Yes, Dave, we're hard at work, my preoccupation with Detroit's self-imposed meltdown nonwithstanding. No, Dave, I don't think you need to start processing an order for a Frank Sinatra Edition Antares, even if it is the only one that comes with a cigar lighter and a baby blue interior. But not a real blue interior, that's cruel.
Straight to the photos:
On 27 November, changing the Neon's Camshaft Position Sensor. I find myself a victim of N.E.W. syndrome: Never Ever Worked. Sometimes you get a code that points squarely at a sensor. You go buy a new sensor and you install it. But it doesn't fix the problem; the code comes right back after reset. So the problem must be somewhere else, right? Maybe in the wiring to the sensor or to the ECU, or maybe in the ECU or in another sensor that corroborates the first. So you follow several other troubleshooting paths to no avail and much gnashing of teeth. But if you'd tested the sensor you'd find that, yes, the original was bad, but then so was the cheap replacement from AutoStoned. It's like you're playing Clue and uncle Fred says he thinks Col. Mustard did it with the Candlestick in the Billiard room and nobody can disprove it. But as it happens Fred holds all three of those cards and he's just seeing who he can knock out of the game by tricking them into making a false accusation.
Anyhow, the Neon had logged a P0340 and set the Check Engine light and sounded the chime of despair. I did the key dance, read the code in the odometer window, and then cleared the code. It came back two weeks later. I cleared it again, and it returned in a week, then a day, then in an hour. Not good. P0340 points to the CPS, only $30, so I install a new one. It throws up a P0344 inside a couple minutes - it's closely related to P0340 so I think it has the same cause. I clean and tighten all the ground wires, wiggle all the wires, unplug and inspect all the connectors, disconnect and reconnect all four huge connectors on the ECU. No joy, instant P0344. In despair, I put the old CPS back in. Clean running, no codes. Good, but what's up with that? I put the AutoStoned CPS back in, and it throws P0344 within a few seconds. Reinstall the factory CPS, all good again, and its been good for a couple of weeks now. Conclusion: The original P0340 was caused by a loose connection, probably of the ground wire that is shared by the CPS and CKP. The newer P0344 was caused by the replacement CPS being a piece of junk that tested fine when it was made but went intermittent shortly thereafter. Ain't cars fun?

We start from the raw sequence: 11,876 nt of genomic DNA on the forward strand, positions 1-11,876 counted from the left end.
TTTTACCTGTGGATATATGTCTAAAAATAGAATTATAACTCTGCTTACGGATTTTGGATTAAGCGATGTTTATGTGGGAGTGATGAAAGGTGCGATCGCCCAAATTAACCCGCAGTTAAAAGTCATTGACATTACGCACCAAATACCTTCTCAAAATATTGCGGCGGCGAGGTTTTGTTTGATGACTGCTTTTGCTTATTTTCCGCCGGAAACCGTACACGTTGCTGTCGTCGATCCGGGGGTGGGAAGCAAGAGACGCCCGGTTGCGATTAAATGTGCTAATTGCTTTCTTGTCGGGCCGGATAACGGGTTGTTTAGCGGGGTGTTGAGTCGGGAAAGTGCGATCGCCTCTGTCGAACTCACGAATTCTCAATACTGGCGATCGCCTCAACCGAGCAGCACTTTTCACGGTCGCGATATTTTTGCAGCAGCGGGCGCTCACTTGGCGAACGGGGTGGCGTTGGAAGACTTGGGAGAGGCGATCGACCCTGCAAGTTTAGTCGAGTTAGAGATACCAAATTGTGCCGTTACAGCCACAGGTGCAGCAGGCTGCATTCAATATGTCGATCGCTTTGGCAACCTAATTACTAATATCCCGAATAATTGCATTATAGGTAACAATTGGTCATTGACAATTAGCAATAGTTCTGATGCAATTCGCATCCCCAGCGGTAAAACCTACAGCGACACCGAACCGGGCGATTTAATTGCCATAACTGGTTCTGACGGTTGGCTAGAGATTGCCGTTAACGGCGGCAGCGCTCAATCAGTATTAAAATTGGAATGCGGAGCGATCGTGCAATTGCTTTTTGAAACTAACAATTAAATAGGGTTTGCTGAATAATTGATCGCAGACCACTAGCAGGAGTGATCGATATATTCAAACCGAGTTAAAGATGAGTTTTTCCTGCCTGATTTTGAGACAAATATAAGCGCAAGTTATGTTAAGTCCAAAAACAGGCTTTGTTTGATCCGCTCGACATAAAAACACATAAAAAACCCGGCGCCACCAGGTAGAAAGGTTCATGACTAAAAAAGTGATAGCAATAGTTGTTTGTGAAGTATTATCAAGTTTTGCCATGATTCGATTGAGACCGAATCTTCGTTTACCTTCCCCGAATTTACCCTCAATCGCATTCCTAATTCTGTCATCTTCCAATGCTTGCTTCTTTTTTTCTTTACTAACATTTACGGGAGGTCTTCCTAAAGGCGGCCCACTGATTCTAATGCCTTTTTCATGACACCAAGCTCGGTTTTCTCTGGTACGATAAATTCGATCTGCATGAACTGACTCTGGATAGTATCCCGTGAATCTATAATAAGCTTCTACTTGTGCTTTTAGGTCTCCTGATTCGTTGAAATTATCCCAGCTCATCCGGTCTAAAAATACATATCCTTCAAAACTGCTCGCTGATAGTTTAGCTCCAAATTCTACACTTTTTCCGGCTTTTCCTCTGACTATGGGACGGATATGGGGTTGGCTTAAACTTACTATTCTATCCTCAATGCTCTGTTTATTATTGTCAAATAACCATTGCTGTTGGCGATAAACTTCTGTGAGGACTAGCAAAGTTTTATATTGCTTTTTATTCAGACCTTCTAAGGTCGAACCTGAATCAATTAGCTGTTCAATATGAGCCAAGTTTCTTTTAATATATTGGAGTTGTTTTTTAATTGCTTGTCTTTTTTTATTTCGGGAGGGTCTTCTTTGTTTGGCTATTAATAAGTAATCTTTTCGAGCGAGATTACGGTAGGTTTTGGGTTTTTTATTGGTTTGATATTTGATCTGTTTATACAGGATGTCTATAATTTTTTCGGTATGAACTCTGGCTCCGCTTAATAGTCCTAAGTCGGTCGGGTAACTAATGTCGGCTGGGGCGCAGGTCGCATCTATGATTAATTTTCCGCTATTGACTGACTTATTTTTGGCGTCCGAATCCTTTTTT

On 30 November, back up at the shop to mark out the airbrake cap location. This hand-scrawled sketch maps out the location and shows how to find it using the rough templates and key coordinates.
This template and the one outboard of it show where to stretch monofilament to delineate the forward and aft edges of the airbrake cap recess.
The squared-off recess area.
Same day, starting to assemble a plug for a new mold for the generic angle we use to make drag spar shear webs for the wing and horizontal tail. The major part of this plug is a 2x4-12 with one edge sawn at the appropriately obtuse angle. We paint it, sand it, hot-glue on some edge dams, wax it, and shoot a mold. The 2x4 is bonded to a 3" square steel tube to help make sure it stays straight.
Back at the shop 6 December, I finalize the jig that locates the lift pins in the wing root ribs. You can't weld stuff like this and expect to achieve any sort of precision, the heat required for welding virtually insures that the part will warp as it cools. So I welded up rough-framing for the jig, and only now came back to precision-pot the locators into the jig using filled epoxy. Here's an overall shot showing the plug wing stub hot-glued back in place, and also the locator arms and bores, and the locator bushings.
The aft one, disassembled.
With the bushing fitted over the pin on the plug wing stub.
With the rough bore of the locator arm cross-drilled for the epoxy potting compound.
Both locators potted and curing.
Same day, Brigitta laying up another jettison hood
Meanwhile, the paint dries on the drag spar angle plug.
The next day, both pin locators are solidly cured. Here I've removed both locators, broken the wing stub plug out of the mold, and then replaced the locators onto the root fixture.
Working on the appliance that forms the airbrake cap recess.
The drag spar plug with five coats of wax and ready for molding.
For the first time in about 20 years, I waxed a car.
After that, we went home for a few hours to nap. That night we returned to the shop, laid up the drag spar angle mold, and greeted Doug and Brad as they arrived to convene Akaflieg Douglas Flat number seven.
Homebuilt aviation is not for folks who don't try things at home.
Return to HP-24 page
page updated 9 December 2008 all text and graphics copyright (c) 2008 HP Aircraft,
page updated 9 December 2008 all text and graphics copyright (c) 2008 HP Aircraft, LLC